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Washed in the Word

To listen to the audio file,

  1. please click on the link below titled "Attachment".
  1. OR If you'd like to download the file to your computer
    1. you can right click on the link
    2. and choose "save file as"
    3. you will then be prompted to save the file to your computer
    4. choose where you would like to save the file and click "save" 

1 comment (Add your own)

1. CoCo wrote:
, is it?Tim, my understanding of this is that he was teinhacg a class on catholicism and said that the catholic view on homosexuality was based on natural law. That's not a statement of advocacy, necessarily, in my opinion. It's a debatable point for certain, but it's a view that one might express and make the subject of study in the context of a class on catholicism. Are we prepared to say that the state should be able to censor the points made the subject of study by a professor in a public university class? To me, that kind of speech is more important than a professor advocating positions on his own time to his own audience. We're talking about a class at a public university here. Do we really want professors at public universities to be restricting their class content out of fear for their jobs. Do we just want to keep teinhacg in the mainstream and restrict everything else? Because that is the effect of what is happening here. I could exercise my First Amendment rights–as an individual, on my own time. Yes, you certainly could. And based on what you are saying, soon that will be the only place you will be able to exercise them. I'm appalled at the lack of outrage here. Are we so eager to just give up on freedom of expression at public universities? Doesn't anyone see anything to fight for here? A tenured professor has no more “rights” then anyone else; but a tenured professor also does not have a contract to renew. A class offered by an adjunct is not worth the university’s trouble of defending in a situation that could be read different ways by different people. A university has fewer recourses to tenured faculty. First of all, it's than not then. Further, no one is asking the university to defend anything, but perhaps free speech at a public university is something worthy of mounting a defense for. If that is not worth the university’s trouble of defending then nothing is. I guess our public universities are just all about commerce now. There was a time people found free speech to be worth dying for. Now it's not even worth the price of a teinhacg contract. When your freedom of expression is gone, please remember that it was you who decided what it was worth.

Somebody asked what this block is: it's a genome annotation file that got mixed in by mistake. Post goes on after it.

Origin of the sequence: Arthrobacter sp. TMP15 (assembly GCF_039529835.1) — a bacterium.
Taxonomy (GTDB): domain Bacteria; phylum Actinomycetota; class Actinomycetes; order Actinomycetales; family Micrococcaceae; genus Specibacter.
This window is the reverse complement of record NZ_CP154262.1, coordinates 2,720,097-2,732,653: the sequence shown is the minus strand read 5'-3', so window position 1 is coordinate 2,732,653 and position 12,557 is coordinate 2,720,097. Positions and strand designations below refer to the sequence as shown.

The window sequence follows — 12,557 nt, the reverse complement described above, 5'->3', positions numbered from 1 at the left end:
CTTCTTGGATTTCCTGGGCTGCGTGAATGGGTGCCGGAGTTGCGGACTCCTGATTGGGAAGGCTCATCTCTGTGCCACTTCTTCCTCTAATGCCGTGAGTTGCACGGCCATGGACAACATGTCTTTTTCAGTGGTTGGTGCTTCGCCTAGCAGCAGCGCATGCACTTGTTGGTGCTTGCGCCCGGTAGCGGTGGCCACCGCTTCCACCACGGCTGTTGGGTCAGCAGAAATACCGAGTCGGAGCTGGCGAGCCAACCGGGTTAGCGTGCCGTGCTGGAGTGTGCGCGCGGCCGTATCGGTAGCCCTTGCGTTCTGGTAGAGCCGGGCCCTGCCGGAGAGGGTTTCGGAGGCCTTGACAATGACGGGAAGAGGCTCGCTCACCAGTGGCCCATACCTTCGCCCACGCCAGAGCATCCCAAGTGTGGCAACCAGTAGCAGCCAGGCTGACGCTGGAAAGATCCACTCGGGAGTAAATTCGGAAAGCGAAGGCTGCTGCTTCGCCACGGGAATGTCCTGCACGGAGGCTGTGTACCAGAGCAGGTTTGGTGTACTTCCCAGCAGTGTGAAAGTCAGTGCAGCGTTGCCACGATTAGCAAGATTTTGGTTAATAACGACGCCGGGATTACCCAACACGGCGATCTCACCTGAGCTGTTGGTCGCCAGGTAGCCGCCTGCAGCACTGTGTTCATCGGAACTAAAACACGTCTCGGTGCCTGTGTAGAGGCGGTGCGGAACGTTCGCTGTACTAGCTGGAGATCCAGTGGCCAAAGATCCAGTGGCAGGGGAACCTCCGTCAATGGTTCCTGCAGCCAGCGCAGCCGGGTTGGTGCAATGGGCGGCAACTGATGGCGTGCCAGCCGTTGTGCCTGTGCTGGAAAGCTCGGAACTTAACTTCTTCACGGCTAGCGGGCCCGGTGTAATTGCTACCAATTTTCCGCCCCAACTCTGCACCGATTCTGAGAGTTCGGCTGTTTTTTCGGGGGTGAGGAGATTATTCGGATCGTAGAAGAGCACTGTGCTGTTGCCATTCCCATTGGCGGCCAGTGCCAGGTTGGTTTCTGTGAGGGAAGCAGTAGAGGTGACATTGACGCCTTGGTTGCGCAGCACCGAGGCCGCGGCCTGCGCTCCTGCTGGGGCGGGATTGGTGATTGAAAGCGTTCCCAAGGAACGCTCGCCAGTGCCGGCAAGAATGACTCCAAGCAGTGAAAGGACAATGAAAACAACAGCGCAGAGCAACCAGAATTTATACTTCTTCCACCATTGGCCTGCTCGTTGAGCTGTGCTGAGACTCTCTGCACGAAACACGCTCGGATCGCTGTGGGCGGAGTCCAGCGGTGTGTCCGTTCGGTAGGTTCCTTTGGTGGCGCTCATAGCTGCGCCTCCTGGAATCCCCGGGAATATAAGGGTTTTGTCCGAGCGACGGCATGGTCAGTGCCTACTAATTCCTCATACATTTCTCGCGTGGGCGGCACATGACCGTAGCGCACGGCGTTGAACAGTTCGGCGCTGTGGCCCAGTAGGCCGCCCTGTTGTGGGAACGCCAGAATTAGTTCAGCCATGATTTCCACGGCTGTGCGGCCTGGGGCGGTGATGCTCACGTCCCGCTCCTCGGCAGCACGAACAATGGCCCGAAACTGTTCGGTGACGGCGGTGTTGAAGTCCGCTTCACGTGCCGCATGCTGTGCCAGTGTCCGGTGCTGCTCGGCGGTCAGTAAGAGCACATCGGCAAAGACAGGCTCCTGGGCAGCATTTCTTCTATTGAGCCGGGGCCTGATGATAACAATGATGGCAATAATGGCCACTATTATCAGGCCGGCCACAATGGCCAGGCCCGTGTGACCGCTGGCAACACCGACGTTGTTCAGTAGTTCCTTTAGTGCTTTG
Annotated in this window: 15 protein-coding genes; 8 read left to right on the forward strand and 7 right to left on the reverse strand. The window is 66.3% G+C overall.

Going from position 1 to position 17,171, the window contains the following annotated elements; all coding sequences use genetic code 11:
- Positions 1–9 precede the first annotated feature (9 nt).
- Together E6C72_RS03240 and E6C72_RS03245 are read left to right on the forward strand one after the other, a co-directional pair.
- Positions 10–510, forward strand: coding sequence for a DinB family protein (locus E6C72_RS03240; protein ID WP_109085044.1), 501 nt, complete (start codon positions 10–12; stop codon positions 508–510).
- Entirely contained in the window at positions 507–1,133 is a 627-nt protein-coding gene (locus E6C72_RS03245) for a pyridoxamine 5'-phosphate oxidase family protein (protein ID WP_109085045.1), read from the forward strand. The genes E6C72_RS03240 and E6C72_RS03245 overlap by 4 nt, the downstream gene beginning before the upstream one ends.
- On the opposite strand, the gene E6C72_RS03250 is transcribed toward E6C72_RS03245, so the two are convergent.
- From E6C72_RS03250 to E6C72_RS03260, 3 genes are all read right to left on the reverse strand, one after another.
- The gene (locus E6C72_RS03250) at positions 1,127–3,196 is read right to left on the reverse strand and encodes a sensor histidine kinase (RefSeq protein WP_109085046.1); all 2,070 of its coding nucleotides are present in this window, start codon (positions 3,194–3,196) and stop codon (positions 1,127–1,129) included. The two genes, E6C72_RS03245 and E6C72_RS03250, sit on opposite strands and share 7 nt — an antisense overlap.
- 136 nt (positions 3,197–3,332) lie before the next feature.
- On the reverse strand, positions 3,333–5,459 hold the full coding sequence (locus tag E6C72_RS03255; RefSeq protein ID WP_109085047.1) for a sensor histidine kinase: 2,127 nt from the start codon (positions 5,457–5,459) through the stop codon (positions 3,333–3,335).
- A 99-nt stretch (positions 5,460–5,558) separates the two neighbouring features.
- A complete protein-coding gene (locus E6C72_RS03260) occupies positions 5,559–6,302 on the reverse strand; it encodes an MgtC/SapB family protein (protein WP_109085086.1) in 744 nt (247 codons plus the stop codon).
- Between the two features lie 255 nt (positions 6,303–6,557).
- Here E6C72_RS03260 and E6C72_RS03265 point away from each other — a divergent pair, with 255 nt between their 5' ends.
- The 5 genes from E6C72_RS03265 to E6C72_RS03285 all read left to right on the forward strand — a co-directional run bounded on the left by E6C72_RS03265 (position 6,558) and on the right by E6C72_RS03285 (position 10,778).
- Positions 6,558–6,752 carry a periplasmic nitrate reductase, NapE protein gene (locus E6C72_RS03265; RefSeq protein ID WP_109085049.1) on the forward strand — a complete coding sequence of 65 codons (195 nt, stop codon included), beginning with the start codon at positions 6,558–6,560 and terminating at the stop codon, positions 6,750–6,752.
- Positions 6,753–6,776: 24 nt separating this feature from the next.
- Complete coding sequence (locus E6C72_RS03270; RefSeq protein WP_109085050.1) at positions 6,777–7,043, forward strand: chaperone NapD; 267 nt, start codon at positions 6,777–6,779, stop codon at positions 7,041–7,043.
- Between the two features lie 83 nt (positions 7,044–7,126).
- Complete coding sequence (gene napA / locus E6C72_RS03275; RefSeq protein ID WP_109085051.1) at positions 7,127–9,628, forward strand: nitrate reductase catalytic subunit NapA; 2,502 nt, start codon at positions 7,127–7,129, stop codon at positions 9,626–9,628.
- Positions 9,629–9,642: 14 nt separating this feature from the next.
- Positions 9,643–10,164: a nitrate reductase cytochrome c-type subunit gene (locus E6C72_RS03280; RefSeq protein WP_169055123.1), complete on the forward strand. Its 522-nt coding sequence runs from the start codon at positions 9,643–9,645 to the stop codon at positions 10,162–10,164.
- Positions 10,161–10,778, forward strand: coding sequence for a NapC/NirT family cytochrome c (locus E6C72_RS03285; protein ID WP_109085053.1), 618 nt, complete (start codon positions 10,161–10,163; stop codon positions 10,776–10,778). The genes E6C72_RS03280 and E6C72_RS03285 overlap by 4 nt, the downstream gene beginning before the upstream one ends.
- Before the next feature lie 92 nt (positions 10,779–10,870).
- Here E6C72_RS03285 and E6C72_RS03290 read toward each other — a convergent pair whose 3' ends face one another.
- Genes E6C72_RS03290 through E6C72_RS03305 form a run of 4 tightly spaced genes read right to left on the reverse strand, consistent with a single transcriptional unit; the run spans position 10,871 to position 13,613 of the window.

Tue, October 13, 2015 @ 3:14 PM

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